CRETE, Ill. (CBS) -- Pencils, calculators and deoderant? The sticky start to the masked school year has some teachers calling on children to bring a unique list of supplies this year. The lack of air conditioning in one Will County district is making for a historically tricky return to school.
"Students come back from the extremely hot lunchroom with sweat pouring down their faces. The kids with allergies become so enflamed, their eyes are red and itchy, and they can't concentrate. The papers we pass out are curling because of the humidity," said one teacher.
Their classroom is in the mid 80s. The building at Crete Elementary is in its mid 90s.
"We've always dealt with some warm summers coming in but never with a mask mandate," said Crete-Monee School District Superintendent Kara Coglianese.
"We shouldn't even be at this point, but we are," said parent Jamie Healy. "Bring deoderant, bring extra water because they don't have water fountains."
Nor do they have voter support. Last spring 57% of Crete-Monee voters rejected a $65 million plan to build new schools.
"This community has a rep for failing referendums," said Healy.
At a Tuesday school board meeting, Assistant Superintendent Kenneth Surma explained how the classrooms actually "cook."
"I will tell you this: The'lly start heating up around 10 o'clock in the morning," he said. "They start cooking because they are brick buildings."
"Today my thermostat said it was 96 degrees witha feels like temperature of 106 degrees due to the humidity," one teacher said.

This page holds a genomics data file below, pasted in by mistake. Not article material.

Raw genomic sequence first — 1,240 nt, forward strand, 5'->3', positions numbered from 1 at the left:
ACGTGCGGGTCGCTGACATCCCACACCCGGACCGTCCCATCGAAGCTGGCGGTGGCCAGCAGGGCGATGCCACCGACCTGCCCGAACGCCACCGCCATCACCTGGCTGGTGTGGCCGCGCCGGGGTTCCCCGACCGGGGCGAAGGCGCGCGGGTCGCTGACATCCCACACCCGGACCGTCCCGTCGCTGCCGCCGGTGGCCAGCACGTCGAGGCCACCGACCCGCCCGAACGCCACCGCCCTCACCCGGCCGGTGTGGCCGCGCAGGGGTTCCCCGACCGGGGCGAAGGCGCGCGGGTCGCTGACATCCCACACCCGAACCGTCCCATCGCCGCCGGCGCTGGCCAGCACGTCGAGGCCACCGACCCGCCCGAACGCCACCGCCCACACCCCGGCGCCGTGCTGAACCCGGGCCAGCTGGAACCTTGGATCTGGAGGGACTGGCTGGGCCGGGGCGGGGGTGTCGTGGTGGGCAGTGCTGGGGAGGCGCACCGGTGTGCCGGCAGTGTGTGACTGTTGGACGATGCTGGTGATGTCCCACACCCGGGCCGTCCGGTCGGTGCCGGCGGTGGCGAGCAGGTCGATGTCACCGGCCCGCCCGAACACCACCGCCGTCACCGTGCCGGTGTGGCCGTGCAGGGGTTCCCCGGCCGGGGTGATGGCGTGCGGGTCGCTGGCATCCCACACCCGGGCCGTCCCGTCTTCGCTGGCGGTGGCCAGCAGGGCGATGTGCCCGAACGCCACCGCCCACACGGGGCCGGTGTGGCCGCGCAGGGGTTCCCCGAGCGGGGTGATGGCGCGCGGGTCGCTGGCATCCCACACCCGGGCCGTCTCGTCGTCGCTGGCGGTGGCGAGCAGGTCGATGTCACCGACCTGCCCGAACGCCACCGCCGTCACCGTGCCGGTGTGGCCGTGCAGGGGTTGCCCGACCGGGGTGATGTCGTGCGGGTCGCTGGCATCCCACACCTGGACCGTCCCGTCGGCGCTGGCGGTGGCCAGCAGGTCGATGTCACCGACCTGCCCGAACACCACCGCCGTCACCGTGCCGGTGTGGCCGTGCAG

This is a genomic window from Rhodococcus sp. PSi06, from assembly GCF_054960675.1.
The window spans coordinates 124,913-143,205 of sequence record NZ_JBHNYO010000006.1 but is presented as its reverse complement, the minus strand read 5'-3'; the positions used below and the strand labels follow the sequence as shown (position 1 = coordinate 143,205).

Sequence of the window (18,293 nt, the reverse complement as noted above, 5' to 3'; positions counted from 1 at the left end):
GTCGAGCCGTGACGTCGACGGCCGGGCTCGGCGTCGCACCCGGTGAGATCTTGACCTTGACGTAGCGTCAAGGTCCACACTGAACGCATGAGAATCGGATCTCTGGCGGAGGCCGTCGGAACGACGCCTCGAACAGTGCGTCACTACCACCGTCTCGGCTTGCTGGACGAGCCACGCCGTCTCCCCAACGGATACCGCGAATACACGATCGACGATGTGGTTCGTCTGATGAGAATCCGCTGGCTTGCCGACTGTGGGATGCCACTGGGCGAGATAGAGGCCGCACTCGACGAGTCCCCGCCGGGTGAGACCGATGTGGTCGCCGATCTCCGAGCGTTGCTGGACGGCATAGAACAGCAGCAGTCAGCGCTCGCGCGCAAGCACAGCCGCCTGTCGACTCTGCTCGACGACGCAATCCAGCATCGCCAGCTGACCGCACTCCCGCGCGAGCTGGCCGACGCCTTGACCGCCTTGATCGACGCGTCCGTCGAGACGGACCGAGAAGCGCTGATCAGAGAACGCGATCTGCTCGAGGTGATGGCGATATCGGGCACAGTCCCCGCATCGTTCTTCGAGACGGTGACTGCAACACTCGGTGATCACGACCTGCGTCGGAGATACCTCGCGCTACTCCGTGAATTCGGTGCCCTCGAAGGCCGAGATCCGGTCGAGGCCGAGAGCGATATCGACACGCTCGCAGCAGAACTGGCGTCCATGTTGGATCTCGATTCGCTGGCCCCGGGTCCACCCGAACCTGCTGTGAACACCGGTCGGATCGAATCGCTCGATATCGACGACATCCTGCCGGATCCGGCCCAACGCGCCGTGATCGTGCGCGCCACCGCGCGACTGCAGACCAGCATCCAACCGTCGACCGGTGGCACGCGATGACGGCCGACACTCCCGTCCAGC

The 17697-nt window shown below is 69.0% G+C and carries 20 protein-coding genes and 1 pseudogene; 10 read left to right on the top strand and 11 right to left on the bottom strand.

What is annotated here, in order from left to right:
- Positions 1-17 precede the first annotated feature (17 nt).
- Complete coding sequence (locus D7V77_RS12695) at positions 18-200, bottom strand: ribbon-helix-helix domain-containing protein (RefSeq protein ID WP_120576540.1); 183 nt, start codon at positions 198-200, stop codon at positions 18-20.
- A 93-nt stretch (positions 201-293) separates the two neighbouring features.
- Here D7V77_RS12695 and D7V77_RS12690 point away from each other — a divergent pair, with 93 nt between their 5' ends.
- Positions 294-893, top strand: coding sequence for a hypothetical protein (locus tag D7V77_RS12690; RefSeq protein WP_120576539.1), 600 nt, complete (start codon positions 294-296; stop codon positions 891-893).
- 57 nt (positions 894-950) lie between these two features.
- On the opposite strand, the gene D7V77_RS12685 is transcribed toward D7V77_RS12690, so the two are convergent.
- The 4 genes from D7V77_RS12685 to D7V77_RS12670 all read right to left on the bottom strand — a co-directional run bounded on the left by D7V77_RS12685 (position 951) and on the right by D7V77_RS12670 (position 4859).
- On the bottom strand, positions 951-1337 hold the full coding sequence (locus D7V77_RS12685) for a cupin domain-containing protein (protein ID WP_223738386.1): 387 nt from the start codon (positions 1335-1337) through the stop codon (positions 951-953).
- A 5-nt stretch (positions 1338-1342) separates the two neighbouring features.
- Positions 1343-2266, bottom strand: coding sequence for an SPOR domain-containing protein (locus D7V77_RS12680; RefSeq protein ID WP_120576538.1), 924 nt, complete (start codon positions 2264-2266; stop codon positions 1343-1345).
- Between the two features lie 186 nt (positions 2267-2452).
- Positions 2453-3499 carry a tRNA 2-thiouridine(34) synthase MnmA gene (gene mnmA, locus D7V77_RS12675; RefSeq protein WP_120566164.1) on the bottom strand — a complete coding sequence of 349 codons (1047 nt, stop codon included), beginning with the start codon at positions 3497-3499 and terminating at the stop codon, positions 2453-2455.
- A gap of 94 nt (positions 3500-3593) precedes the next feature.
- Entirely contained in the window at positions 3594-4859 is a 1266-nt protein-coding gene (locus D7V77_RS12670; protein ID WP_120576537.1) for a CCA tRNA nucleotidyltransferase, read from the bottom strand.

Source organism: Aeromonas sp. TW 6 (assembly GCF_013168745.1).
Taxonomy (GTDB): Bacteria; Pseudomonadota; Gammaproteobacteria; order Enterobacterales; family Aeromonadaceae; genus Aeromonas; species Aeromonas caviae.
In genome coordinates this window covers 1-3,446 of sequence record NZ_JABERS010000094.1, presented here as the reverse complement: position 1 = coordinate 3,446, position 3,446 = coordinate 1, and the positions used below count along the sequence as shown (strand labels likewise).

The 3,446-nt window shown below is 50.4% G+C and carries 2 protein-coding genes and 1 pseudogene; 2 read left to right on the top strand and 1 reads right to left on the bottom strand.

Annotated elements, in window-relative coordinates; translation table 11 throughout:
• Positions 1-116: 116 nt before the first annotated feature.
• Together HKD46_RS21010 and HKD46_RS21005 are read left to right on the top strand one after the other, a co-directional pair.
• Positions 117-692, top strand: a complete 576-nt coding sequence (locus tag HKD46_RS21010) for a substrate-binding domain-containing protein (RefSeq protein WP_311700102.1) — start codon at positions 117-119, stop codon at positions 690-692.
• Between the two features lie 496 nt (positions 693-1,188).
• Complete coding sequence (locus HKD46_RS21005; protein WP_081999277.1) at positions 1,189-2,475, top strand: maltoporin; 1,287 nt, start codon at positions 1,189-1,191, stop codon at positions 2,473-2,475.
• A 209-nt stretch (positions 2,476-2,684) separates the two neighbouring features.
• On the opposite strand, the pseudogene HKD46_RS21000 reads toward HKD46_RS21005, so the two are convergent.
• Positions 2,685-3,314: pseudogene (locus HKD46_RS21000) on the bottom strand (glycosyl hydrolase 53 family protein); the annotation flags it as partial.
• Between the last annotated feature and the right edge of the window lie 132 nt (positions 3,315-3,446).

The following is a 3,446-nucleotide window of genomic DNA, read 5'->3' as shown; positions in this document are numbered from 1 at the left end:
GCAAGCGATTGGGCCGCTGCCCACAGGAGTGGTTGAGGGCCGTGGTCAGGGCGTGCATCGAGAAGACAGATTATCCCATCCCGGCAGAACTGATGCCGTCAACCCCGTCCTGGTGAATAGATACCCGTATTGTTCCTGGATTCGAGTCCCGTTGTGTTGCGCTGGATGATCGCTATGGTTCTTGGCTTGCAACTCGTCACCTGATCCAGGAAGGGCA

"Clearly this is not ideal. We know it is hot," said Coglianese.
Parents don't know why the district, which ends the school year in May, didn't slide the start of this unique school year into next month.
"The heat generally will go all the way sometimes to the end of September, and then we also have the problem with June. June is equally as hot," Coglianese said.
With lights off and fans and masks on, those filing the seats are struggling to cool -- and concentrate. It's a first week back unlike any their parents or grandparents ever had to contend with.
"You can't take in as much in as you normally could if you're sweating and you feel icky," said Healy.
While CBS 2's Chris Tye was at the school Thursday, emergency crews showed up to respond to what sources tell him was a teacher who passed out because of the heat inside. In an email, a spokeswoman for the district said a staff member slipped on water in the washroom and was treated in the nurse's office.
The superintendent said they have plans to have all district buildings air conditioned by 2023.
If there are days the heat is particularly stifling, the state has instructed school districts to use e-learning days. Each district has five to use this year.
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